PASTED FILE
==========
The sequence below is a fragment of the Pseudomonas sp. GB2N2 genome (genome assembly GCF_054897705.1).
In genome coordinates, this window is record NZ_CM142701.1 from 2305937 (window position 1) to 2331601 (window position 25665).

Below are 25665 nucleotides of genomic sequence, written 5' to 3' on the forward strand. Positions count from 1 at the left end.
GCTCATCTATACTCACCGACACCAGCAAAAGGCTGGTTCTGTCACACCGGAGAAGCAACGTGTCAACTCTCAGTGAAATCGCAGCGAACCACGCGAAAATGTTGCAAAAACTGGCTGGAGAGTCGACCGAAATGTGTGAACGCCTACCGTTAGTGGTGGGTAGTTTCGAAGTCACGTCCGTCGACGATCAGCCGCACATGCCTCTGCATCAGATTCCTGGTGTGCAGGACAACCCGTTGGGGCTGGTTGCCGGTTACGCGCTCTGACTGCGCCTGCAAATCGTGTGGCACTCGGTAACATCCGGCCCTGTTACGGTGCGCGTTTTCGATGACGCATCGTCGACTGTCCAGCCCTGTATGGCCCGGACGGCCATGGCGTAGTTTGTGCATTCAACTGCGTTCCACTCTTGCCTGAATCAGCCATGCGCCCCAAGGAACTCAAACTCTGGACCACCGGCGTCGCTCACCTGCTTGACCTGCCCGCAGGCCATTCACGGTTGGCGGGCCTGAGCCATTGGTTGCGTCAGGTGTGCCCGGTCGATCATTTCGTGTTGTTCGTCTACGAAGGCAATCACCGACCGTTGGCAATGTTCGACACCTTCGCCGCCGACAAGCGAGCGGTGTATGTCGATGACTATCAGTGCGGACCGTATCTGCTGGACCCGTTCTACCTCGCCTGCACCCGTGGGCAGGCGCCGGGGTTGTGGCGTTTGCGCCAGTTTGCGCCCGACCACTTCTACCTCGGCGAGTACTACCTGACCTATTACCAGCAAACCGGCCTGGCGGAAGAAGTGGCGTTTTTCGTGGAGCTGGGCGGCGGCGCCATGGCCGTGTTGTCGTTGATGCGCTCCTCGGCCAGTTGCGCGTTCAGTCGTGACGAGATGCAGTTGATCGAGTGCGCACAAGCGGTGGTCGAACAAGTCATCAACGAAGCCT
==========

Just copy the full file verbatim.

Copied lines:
The sequence below is a fragment of the Pseudomonas sp. GB2N2 genome (genome assembly GCF_054897705.1).
In genome coordinates, this window is record NZ_CM142701.1 from 2305937 (window position 1) to 2331601 (window position 25665).

Below are 25665 nucleotides of genomic sequence, written 5' to 3' on the forward strand. Positions count from 1 at the left end.
GCTCATCTATACTCACCGACACCAGCAAAAGGCTGGTTCTGTCACACCGGAGAAGCAACGTGTCAACTCTCAGTGAAATCGCAGCGAACCACGCGAAAATGTTGCAAAAACTGGCTGGAGAGTCGACCGAAATGTGTGAACGCCTACCGTTAGTGGTGGGTAGTTTCGAAGTCACGTCCGTCGACGATCAGCCGCACATGCCTCTGCATCAGATTCCTGGTGTGCAGGACAACCCGTTGGGGCTGGTTGCCGGTTACGCGCTCTGACTGCGCCTGCAAATCGTGTGGCACTCGGTAACATCCGGCCCTGTTACGGTGCGCGTTTTCGATGACGCATCGTCGACTGTCCAGCCCTGTATGGCCCGGACGGCCATGGCGTAGTTTGTGCATTCAACTGCGTTCCACTCTTGCCTGAATCAGCCATGCGCCCCAAGGAACTCAAACTCTGGACCACCGGCGTCGCTCACCTGCTTGACCTGCCCGCAGGCCATTCACGGTTGGCGGGCCTGAGCCATTGGTTGCGTCAGGTGTGCCCGGTCGATCATTTCGTGTTGTTCGTCTACGAAGGCAATCACCGACCGTTGGCAATGTTCGACACCTTCGCCGCCGACAAGCGAGCGGTGTATGTCGATGACTATCAGTGCGGACCGTATCTGCTGGACCCGTTCTACCTCGCCTGCACCCGTGGGCAGGCGCCGGGGTTGTGGCGTTTGCGCCAGTTTGCGCCCGACCACTTCTACCTCGGCGAGTACTACCTGACCTATTACCAGCAAACCGGCCTGGCGGAAGAAGTGGCGTTTTTCGTGGAGCTGGGCGGCGGCGCCATGGCCGTGTTGTCGTTGATGCGCTCCTCGGCCAGTTGCGCGTTCAGTCGTGACGAGATGCAGTTGATCGAGTGCGCACAAGCGGTGGTCGAACAAGTCATCAACGAAGCCT